New laws are to make it compulsory for children to always use appropriate restraints and safety belts in cars.
It will be compulsory for an appropriate restraint to be used
From September, children under three must always be carried in a baby or child seat appropriate to their weight.
Children aged three to 11, and under 135cm, must use a booster seat and children aged 12 or over 135cm tall must use an adult seatbelt.
DoE Minister David Cairns said they wanted to make sure children were being transported safely in Northern Ireland.
The existing law already requires adults passengers to use seatbelts provided in cars and vans. It also requires children travelling in front seats to use a child restraint or a seatbelt.
The tougher laws make it compulsory for children to always use an appropriate restraint.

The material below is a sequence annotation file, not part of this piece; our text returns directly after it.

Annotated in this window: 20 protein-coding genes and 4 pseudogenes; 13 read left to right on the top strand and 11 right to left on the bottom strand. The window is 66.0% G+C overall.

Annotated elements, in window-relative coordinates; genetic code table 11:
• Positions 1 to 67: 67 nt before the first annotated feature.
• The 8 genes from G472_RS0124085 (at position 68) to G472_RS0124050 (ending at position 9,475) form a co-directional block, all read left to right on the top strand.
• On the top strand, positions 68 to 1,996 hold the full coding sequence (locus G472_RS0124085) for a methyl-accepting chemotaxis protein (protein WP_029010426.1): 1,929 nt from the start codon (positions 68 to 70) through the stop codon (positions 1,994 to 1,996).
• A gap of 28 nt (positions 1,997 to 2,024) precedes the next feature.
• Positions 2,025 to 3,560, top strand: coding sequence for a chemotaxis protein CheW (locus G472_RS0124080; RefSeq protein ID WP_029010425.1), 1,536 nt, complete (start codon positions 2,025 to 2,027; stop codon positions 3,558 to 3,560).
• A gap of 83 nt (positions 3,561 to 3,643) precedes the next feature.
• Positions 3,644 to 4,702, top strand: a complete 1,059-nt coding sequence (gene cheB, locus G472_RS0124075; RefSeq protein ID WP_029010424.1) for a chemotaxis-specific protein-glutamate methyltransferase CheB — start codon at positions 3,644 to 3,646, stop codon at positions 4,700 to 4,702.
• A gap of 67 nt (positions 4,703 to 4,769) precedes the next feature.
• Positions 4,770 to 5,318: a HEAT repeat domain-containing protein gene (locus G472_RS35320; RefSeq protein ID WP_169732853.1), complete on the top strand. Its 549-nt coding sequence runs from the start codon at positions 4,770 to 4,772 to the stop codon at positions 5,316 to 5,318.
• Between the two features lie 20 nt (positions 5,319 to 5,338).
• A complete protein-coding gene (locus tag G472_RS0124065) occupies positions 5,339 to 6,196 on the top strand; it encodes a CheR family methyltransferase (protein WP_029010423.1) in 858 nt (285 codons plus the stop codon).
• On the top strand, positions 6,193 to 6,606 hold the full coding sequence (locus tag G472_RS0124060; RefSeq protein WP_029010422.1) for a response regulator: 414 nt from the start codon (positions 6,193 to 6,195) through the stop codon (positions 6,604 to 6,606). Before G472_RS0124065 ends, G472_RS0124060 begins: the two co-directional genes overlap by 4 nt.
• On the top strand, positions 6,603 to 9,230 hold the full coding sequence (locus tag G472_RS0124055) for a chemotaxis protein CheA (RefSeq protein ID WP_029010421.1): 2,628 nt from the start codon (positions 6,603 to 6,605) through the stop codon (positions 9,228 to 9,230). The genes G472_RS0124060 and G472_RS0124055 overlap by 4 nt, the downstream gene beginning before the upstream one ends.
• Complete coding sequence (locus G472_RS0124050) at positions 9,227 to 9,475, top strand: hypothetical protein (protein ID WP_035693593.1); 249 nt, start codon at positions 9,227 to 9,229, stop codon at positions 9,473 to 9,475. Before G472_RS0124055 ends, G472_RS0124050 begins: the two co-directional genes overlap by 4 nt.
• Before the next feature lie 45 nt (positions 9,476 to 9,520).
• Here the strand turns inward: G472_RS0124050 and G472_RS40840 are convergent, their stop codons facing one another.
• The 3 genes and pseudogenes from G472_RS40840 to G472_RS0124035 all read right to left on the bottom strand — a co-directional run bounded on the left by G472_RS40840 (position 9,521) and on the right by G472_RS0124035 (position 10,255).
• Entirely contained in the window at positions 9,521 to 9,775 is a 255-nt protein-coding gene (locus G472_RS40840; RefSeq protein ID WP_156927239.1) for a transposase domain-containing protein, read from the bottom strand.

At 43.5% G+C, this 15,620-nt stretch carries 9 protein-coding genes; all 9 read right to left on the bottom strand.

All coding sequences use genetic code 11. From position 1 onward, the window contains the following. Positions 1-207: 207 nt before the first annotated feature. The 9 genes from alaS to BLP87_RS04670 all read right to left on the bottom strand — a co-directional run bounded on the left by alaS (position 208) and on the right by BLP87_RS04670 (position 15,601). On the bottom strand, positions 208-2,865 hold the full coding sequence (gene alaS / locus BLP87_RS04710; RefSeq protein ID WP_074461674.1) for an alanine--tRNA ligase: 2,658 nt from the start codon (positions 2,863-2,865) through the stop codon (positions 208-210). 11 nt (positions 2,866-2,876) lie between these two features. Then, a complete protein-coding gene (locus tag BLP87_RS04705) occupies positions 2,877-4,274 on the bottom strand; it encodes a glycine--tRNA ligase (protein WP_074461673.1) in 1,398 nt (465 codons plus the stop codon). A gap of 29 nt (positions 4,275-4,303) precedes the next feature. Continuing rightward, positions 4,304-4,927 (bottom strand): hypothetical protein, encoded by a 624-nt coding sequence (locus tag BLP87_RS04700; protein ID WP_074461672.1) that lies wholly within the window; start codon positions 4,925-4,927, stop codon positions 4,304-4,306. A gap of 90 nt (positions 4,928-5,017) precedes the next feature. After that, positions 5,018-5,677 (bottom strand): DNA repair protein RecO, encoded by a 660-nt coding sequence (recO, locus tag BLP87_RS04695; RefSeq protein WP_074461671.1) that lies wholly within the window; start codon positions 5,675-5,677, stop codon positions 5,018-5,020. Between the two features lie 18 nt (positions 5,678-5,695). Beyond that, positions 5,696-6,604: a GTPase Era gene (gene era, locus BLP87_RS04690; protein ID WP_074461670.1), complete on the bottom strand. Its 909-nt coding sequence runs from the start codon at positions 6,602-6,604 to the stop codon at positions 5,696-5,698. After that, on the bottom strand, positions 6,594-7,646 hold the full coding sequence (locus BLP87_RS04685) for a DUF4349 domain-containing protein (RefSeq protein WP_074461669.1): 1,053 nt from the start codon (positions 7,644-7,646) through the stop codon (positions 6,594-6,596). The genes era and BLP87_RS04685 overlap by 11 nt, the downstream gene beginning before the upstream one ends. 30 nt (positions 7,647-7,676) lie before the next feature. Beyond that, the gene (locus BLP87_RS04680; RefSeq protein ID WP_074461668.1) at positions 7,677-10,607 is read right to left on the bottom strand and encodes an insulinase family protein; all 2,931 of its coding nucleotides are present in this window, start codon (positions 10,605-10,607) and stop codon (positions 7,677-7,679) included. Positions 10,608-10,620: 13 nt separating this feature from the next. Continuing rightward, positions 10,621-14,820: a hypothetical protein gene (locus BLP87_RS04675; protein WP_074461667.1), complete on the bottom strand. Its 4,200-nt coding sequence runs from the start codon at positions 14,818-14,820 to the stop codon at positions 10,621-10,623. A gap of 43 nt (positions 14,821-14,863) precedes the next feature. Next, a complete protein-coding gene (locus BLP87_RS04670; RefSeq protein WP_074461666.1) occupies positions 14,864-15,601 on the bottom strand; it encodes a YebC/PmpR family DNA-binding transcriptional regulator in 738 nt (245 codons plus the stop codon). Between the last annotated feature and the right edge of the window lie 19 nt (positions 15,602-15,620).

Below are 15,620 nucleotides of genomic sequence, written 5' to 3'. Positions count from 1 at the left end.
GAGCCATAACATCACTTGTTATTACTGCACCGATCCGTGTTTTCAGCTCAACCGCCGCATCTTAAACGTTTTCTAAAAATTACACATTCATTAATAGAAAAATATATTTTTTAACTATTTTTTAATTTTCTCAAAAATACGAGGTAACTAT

Bus passengers aged 14 and over will also be required to use seat belts, where fitted.
There also will be consultation on how to extend this to all bus passengers over three years of age.
"I am concerned that one in ten children under 14 travel in the backs of cars without being safely belted in," Mr Cairns said.
"Most parents put very small children in baby seats; but as the children get older some parents use adult seat belts which are not suitable - and some forget all together. This is putting children's lives at risk."
The minister said that even in a low-speed crash, anyone not wearing a seat belt could injure or even kill themselves and anyone else in the car.
"Drivers will be legally responsible for making sure that children under 14 are belted in," he said.
There are a number of exceptions to the new laws, such as when children are being moved in taxis when no appropriate child seat is available or in unforeseen emergencies when no booster seat is available.
Another exception is that if a car has three seat belts in the back and two occupied child seats or boosters prevent a third being fitted, a child aged three or over may travel using an adult belt.